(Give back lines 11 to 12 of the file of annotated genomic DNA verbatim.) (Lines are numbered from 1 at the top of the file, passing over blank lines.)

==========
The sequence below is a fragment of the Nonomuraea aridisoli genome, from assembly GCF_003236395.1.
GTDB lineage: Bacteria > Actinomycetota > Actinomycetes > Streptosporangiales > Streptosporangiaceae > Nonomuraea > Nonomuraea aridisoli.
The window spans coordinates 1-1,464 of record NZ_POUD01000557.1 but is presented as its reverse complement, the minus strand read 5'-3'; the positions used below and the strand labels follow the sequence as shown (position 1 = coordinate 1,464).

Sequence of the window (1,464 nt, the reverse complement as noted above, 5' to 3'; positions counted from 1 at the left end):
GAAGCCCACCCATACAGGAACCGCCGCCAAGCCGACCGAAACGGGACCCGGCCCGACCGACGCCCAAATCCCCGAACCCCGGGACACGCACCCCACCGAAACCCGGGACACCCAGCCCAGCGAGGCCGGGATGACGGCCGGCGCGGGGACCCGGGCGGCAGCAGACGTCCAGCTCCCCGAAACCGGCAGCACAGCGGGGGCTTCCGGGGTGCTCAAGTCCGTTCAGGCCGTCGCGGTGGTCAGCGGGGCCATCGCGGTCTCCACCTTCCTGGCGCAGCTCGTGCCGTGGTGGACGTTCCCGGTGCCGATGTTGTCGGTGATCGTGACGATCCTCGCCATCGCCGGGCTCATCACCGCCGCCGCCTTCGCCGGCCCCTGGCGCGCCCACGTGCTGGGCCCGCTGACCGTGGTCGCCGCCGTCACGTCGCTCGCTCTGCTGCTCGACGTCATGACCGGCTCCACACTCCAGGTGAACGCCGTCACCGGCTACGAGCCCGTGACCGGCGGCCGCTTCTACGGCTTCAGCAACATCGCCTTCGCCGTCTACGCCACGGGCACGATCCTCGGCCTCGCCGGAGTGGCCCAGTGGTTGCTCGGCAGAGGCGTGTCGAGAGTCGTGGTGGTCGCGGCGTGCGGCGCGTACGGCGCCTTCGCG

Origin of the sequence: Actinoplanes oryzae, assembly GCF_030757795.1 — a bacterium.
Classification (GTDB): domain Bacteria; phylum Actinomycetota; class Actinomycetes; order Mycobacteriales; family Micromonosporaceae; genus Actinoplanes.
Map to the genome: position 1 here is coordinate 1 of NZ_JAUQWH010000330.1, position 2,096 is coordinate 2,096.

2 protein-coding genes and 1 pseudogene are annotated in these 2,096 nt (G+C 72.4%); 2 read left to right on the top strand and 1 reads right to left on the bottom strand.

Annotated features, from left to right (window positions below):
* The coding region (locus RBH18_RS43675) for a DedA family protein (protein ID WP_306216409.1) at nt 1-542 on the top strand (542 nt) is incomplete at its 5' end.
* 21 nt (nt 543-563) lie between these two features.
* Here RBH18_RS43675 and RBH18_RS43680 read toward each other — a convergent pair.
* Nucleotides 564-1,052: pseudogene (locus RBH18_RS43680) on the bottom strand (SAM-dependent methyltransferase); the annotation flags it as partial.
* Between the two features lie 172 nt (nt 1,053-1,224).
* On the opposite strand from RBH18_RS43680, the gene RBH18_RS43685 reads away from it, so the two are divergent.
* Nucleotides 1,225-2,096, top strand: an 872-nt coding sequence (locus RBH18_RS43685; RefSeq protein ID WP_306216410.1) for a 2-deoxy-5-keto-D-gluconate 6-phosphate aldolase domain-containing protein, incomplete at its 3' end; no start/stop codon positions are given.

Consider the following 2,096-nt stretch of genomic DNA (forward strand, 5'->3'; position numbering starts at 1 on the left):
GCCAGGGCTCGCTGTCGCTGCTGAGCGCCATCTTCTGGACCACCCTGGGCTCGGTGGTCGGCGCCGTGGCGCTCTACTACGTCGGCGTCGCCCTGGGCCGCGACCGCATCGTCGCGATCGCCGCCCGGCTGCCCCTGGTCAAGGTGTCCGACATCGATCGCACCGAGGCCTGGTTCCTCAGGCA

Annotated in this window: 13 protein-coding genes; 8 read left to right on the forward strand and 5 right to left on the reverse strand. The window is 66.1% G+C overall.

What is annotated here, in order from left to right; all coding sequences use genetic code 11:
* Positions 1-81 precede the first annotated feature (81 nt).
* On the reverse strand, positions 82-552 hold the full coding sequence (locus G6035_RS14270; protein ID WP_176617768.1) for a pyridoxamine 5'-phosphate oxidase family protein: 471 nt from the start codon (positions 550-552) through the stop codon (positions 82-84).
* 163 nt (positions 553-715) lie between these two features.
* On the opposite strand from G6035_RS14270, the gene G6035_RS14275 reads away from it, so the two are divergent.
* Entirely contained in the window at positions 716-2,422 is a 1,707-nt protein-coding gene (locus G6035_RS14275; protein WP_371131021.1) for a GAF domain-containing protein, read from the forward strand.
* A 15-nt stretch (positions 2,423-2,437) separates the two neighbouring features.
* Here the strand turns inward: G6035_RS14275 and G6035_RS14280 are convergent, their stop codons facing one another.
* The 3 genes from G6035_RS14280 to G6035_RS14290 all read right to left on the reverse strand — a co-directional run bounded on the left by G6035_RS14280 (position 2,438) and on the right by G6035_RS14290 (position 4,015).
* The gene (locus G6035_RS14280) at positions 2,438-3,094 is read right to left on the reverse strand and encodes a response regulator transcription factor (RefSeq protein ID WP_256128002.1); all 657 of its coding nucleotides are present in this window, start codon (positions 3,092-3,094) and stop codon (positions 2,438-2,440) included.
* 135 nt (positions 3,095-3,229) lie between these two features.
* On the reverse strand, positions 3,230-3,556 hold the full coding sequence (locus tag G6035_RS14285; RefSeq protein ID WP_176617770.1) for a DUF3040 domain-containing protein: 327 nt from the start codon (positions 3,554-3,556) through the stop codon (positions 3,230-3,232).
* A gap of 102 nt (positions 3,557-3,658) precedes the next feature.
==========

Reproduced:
* The coding region (locus RBH18_RS43675) for a DedA family protein (protein ID WP_306216409.1) at nt 1-542 on the top strand (542 nt) is incomplete at its 5' end.
* 21 nt (nt 543-563) lie between these two features.